Percentage of Outpatient Pediatric Clinical Visits for Flu-like Illnesses Slightly Higher for 2015-2016 Flu Season

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Pediatricians at Birmingham-based Pediatric ENT Associates discuss reported influenza activity across the country

Pediatric ENT Associates

Dr. Brian Kulbrush examining a young patient at Pediatric ENT Associates

"Flu season can last through April and into May in some years, so it is important for parents to continue to take precautions with their children," said Dr. Kulbersh

The Birmingham pediatricians at Pediatric ENT Associates in Alabama have learned that at the halfway point of the 2015-2016 influenza season, several states have been ranked as high on the outpatient ILI (influenza like illness) according to the Centers for Disease Control in Atlanta. Several cities and states on the east coast, including New Jersey and South Carolina, are reportedly high on the scale, at ten and nine respectively, in week 12 of the current flu season. Nationally, the proportion of ILI outpatient visits is slightly above the national baseline of 2.1%, at 2.8%.

“The length and intensity of each flu season varies from year to year, and it can be difficult to predict how severe an influenza outbreak will be until the season begins, typically around October,” said pediatric ear nose and throat specialist Dr. Brian Kulbersh of Pediatric ENT Associates in Alabama.

Overall, the proportion of outpatient flu-related clinical visits are down for the current season, from roughly 6% last season, and 4.5% in 2013-2014. Geography and population density can also play a role in the incidence of flu-related illness, as in the case of New York, where the statewide concentration is level 1, but New York City ranked higher at level 6.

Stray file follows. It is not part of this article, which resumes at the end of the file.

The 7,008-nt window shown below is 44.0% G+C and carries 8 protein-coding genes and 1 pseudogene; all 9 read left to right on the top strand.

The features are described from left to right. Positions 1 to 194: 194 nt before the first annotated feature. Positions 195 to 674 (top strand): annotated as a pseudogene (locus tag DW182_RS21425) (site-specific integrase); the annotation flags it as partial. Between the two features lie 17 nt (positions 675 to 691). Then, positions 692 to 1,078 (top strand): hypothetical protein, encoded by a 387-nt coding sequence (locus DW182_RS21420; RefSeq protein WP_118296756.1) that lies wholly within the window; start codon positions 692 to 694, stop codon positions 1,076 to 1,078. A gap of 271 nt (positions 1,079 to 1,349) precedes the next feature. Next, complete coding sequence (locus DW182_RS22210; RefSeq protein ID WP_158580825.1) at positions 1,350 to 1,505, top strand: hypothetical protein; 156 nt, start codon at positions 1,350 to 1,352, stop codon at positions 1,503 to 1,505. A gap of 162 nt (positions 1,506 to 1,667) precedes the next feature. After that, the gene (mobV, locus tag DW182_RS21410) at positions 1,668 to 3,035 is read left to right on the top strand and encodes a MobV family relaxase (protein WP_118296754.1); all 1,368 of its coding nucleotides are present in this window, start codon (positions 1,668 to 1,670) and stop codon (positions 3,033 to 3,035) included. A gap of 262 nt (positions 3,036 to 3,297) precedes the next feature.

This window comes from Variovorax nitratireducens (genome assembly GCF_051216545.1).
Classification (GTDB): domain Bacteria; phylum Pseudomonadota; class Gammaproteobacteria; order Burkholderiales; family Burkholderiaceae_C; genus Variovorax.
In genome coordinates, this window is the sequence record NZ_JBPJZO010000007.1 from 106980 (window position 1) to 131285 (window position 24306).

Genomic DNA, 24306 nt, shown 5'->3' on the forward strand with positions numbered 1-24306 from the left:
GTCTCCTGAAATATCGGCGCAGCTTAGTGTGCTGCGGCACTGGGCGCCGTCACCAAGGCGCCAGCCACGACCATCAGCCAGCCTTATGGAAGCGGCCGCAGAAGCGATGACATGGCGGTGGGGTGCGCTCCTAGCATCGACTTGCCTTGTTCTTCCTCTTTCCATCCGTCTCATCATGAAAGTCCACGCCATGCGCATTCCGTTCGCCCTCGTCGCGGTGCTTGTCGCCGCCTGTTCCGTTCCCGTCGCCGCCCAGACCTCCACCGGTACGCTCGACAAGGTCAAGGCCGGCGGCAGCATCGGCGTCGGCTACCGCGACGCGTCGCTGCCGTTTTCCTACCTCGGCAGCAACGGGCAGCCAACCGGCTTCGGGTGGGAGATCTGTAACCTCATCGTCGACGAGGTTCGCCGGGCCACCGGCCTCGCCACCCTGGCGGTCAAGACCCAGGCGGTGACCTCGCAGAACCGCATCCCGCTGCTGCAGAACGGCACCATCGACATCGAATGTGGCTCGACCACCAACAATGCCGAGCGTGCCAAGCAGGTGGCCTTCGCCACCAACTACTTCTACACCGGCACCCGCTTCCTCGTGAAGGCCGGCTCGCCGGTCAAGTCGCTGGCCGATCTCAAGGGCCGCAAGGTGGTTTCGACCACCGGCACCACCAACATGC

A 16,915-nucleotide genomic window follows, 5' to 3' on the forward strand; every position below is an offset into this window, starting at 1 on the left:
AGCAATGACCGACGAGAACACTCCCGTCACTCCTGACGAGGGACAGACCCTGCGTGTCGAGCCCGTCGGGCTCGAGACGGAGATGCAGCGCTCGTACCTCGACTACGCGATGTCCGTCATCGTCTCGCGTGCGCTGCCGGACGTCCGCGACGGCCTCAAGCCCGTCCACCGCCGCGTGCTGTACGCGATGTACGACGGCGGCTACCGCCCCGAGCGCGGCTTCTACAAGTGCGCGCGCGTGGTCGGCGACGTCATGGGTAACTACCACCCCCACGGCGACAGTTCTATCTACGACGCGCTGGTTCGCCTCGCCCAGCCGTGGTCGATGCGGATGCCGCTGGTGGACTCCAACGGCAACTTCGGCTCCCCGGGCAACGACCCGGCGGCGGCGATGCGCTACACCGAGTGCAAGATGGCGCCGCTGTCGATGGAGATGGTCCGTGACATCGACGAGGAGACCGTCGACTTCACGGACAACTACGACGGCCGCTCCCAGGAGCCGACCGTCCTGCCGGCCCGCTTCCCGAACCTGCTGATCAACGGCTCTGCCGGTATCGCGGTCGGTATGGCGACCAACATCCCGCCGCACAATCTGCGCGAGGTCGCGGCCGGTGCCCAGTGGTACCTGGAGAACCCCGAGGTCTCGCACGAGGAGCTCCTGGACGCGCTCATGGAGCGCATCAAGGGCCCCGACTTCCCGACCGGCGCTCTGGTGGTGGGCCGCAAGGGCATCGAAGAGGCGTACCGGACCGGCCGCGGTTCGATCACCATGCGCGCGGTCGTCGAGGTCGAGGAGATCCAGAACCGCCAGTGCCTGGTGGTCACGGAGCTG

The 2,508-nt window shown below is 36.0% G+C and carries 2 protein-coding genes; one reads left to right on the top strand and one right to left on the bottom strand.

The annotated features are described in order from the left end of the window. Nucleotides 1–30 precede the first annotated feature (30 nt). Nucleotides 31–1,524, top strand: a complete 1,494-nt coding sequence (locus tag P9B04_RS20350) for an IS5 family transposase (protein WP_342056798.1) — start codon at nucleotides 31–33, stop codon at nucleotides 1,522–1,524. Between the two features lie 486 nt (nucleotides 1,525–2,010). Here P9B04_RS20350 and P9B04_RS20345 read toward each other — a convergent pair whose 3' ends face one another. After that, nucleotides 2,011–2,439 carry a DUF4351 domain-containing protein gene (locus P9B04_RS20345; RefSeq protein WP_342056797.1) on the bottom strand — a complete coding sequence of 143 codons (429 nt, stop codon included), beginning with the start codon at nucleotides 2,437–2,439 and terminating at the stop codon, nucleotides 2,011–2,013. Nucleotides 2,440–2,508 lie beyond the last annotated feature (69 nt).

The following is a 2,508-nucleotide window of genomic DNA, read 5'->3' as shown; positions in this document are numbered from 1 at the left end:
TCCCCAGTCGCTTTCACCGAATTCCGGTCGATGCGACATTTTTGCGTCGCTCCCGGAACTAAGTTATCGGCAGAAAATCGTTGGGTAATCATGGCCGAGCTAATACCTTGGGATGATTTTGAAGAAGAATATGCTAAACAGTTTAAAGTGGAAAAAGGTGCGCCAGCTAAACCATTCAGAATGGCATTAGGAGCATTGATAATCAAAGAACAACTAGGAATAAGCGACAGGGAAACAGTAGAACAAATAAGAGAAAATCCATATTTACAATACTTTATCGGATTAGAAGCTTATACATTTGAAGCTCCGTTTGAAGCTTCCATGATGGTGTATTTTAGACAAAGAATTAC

“Flu season can last through April and into May in some years, so it is important for parents to continue to take precautions with their children, such as encouraging frequent hand washing, avoiding sick friends and classmates, and keeping them home from school if they become sick and scheduling an appointment with a pediatrician at the onset of flu-like symptoms,” added Dr. Kulbersh.

Pediatric ENT Associates is comprised of five doctors who specialize in the diagnosis and treatment of a full range pediatric ear, nose, and throat conditions in Birmingham, Alabama. Dr. Brian J. Wiatrak, Dr. Audie Woolley, Dr. J. Scott Hill, Dr. Nicholas J. Smith, and Dr. Brian Kulbersh are all fully board-certified and have an up-to-date medical license from the state of Alabama. These doctors provide care for children of all ages experiencing ear, nose, and throat conditions, including cochlear implants, tonsillectomies, vascular malformation treatment, myringotomy tubes, and more. In addition, Pediatric ENT Associates uses the Children’s of Alabama hospital to provide medical care and a nearby outpatient center for further treatment. Pediatric ENT’s doctors are regularly published in peer-reviewed medical journals and provide both national and regional lectures. For more information, please visit http://www.pediatricentassociates.com.

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